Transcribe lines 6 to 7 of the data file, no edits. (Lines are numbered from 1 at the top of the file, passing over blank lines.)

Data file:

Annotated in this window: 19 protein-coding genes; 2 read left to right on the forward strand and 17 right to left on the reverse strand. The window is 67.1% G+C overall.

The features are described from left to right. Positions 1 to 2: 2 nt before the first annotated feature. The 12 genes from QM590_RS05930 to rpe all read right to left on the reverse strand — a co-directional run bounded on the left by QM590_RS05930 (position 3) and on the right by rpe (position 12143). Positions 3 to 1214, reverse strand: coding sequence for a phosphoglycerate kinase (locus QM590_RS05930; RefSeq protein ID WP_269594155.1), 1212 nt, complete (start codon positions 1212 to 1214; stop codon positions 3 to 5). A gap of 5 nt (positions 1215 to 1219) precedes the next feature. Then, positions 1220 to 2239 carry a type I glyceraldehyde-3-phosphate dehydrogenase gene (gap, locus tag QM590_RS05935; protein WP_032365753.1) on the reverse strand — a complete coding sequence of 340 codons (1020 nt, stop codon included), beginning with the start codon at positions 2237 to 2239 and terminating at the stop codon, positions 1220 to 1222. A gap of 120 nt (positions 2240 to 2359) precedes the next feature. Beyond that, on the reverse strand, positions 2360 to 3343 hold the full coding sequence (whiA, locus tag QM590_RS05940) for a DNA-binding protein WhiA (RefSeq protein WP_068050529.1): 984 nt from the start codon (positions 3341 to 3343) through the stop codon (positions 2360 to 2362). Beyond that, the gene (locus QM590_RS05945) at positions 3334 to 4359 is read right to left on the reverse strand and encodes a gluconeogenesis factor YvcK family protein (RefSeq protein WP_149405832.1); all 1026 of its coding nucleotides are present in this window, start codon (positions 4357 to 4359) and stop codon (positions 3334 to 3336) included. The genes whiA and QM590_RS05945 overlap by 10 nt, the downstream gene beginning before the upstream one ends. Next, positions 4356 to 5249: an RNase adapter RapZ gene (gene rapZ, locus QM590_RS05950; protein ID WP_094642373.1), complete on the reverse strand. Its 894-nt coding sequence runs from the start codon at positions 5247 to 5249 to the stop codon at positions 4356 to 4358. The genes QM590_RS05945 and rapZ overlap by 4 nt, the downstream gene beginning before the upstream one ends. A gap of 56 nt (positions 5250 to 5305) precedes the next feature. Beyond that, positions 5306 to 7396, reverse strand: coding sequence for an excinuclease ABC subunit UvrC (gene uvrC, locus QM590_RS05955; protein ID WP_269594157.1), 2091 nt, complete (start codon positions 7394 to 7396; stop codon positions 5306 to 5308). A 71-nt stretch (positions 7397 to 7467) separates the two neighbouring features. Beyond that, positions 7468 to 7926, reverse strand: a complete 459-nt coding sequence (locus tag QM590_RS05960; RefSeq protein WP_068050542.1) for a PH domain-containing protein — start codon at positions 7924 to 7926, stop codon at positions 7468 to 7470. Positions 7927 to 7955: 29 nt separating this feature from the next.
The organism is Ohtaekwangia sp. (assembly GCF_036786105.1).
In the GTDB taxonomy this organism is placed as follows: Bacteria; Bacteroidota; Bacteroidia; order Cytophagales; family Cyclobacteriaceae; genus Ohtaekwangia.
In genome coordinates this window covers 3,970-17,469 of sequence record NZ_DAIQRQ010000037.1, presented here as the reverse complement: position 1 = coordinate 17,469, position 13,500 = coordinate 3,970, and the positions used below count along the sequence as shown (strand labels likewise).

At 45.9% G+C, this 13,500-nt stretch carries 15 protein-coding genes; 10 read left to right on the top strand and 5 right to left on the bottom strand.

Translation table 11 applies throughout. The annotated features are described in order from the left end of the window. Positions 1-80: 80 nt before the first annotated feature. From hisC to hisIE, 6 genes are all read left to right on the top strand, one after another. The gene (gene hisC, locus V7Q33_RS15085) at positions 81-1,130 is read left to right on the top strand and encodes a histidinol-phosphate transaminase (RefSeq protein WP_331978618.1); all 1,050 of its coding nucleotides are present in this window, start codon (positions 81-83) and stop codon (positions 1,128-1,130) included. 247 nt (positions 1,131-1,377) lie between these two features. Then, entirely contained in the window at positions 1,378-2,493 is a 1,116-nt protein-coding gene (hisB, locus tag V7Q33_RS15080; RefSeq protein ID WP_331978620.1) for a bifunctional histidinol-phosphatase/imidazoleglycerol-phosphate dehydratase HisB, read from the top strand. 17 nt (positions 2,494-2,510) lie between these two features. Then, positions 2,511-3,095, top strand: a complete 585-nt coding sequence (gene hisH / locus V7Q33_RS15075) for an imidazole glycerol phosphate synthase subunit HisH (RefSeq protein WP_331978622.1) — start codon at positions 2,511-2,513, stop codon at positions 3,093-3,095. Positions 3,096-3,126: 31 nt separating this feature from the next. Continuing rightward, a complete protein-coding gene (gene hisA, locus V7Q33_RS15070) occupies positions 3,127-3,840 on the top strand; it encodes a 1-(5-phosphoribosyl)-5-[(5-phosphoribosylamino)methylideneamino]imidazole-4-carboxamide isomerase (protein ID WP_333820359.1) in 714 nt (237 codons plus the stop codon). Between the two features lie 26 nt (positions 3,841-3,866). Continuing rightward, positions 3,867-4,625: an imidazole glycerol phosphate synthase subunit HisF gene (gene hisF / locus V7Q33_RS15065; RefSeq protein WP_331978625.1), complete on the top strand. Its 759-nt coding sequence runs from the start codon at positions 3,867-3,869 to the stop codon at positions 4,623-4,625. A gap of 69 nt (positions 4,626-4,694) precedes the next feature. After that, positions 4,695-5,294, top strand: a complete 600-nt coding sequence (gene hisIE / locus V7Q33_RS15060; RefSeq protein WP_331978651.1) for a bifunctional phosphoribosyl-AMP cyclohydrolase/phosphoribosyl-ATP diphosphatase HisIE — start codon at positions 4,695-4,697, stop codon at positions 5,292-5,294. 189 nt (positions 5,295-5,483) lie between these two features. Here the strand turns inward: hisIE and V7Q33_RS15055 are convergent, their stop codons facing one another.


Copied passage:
At 45.9% G+C, this 13,500-nt stretch carries 15 protein-coding genes; 10 read left to right on the top strand and 5 right to left on the bottom strand.

Translation table 11 applies throughout. The annotated features are described in order from the left end of the window. Positions 1-80: 80 nt before the first annotated feature. From hisC to hisIE, 6 genes are all read left to right on the top strand, one after another. The gene (gene hisC, locus V7Q33_RS15085) at positions 81-1,130 is read left to right on the top strand and encodes a histidinol-phosphate transaminase (RefSeq protein WP_331978618.1); all 1,050 of its coding nucleotides are present in this window, start codon (positions 81-83) and stop codon (positions 1,128-1,130) included. 247 nt (positions 1,131-1,377) lie between these two features. Then, entirely contained in the window at positions 1,378-2,493 is a 1,116-nt protein-coding gene (hisB, locus tag V7Q33_RS15080; RefSeq protein ID WP_331978620.1) for a bifunctional histidinol-phosphatase/imidazoleglycerol-phosphate dehydratase HisB, read from the top strand. 17 nt (positions 2,494-2,510) lie between these two features. Then, positions 2,511-3,095, top strand: a complete 585-nt coding sequence (gene hisH / locus V7Q33_RS15075) for an imidazole glycerol phosphate synthase subunit HisH (RefSeq protein WP_331978622.1) — start codon at positions 2,511-2,513, stop codon at positions 3,093-3,095. Positions 3,096-3,126: 31 nt separating this feature from the next. Continuing rightward, a complete protein-coding gene (gene hisA, locus V7Q33_RS15070) occupies positions 3,127-3,840 on the top strand; it encodes a 1-(5-phosphoribosyl)-5-[(5-phosphoribosylamino)methylideneamino]imidazole-4-carboxamide isomerase (protein ID WP_333820359.1) in 714 nt (237 codons plus the stop codon). Between the two features lie 26 nt (positions 3,841-3,866). Continuing rightward, positions 3,867-4,625: an imidazole glycerol phosphate synthase subunit HisF gene (gene hisF / locus V7Q33_RS15065; RefSeq protein WP_331978625.1), complete on the top strand. Its 759-nt coding sequence runs from the start codon at positions 3,867-3,869 to the stop codon at positions 4,623-4,625. A gap of 69 nt (positions 4,626-4,694) precedes the next feature. After that, positions 4,695-5,294, top strand: a complete 600-nt coding sequence (gene hisIE / locus V7Q33_RS15060; RefSeq protein WP_331978651.1) for a bifunctional phosphoribosyl-AMP cyclohydrolase/phosphoribosyl-ATP diphosphatase HisIE — start codon at positions 4,695-4,697, stop codon at positions 5,292-5,294. 189 nt (positions 5,295-5,483) lie between these two features. Here the strand turns inward: hisIE and V7Q33_RS15055 are convergent, their stop codons facing one another.